As the sun rises above the tree line on a crisp northeast Indiana Sunday morning, the coffee grinds and begins to brew, a glimpse of a new reality begins to take shape with all that I have known and who I have become now a thousand miles behind me. Who I am was now a question I was struggling to answer?
The comfortable confidence of my life was now in a plastic bin. Who would have ever thought, those who know me would have guessed an old wooden crate, found deep in a corner of flea market, or maybe a rusty metal tackle box with worn green paint, a gift from a Alpharetta farm sale, but a plastic bin?
As I try desperately to find the memories that make me comfortable, homemade chicken soup, the smell of pumpkin and cinnamon, the thoughts of home and fall decorations, crisp linen napkins and a beautiful table setting, or my garden and the chickens.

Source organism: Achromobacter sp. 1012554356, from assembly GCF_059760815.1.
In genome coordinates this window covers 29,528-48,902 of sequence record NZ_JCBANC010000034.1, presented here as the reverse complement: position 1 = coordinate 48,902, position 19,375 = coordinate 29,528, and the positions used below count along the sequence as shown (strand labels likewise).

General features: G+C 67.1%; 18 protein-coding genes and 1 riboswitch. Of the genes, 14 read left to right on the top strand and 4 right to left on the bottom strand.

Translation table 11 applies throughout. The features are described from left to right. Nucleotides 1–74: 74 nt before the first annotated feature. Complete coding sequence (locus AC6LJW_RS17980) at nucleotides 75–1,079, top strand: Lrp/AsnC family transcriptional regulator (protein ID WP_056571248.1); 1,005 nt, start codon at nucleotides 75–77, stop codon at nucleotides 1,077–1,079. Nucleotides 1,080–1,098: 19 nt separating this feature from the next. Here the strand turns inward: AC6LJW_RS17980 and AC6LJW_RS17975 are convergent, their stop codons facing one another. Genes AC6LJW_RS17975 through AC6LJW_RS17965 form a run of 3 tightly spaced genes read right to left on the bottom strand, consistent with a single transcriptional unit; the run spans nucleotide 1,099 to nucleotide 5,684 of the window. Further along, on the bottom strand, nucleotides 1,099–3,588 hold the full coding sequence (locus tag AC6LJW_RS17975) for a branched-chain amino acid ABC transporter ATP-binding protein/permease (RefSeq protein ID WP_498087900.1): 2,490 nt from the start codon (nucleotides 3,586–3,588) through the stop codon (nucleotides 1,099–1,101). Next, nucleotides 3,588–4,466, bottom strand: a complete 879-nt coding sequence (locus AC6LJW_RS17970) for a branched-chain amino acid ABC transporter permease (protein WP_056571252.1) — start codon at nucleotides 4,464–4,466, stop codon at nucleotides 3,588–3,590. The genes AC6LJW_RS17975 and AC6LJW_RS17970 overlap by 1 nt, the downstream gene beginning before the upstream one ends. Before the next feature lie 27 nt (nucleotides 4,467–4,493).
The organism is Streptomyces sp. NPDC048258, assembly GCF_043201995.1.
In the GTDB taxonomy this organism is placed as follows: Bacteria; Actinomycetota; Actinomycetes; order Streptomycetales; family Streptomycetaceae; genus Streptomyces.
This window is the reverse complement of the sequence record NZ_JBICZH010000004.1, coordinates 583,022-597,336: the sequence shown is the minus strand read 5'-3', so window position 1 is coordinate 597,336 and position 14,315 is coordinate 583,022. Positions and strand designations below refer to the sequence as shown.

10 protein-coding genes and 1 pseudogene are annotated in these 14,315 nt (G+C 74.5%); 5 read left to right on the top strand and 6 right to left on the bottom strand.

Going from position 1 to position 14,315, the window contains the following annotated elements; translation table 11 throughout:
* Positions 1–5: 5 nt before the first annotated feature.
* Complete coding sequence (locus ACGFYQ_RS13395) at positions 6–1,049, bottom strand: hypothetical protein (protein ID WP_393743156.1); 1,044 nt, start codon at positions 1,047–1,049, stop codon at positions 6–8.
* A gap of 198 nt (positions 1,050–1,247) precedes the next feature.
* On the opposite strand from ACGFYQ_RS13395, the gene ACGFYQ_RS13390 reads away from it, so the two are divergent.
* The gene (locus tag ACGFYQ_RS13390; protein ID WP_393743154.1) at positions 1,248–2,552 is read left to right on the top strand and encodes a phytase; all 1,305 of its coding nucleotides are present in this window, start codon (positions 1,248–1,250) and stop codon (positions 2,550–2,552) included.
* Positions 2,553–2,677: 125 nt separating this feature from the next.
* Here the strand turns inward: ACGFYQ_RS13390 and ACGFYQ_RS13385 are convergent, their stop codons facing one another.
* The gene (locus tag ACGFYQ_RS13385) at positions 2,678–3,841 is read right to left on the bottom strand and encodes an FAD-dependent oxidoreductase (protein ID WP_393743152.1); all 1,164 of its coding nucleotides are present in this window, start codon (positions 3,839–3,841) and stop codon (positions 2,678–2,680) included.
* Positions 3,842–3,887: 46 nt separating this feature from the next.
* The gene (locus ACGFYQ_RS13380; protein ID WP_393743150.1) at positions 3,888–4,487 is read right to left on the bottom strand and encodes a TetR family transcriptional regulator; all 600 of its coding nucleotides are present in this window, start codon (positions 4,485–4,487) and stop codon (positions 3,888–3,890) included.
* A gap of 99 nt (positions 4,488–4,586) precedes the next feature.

Will these things still define me, I would like to think so, as I sit clearly in the north attached to a wonderful family so different than my own, their roots deep in Northern tradition, I cling to my own southern roots which have largely defined who I am, both then and now. . .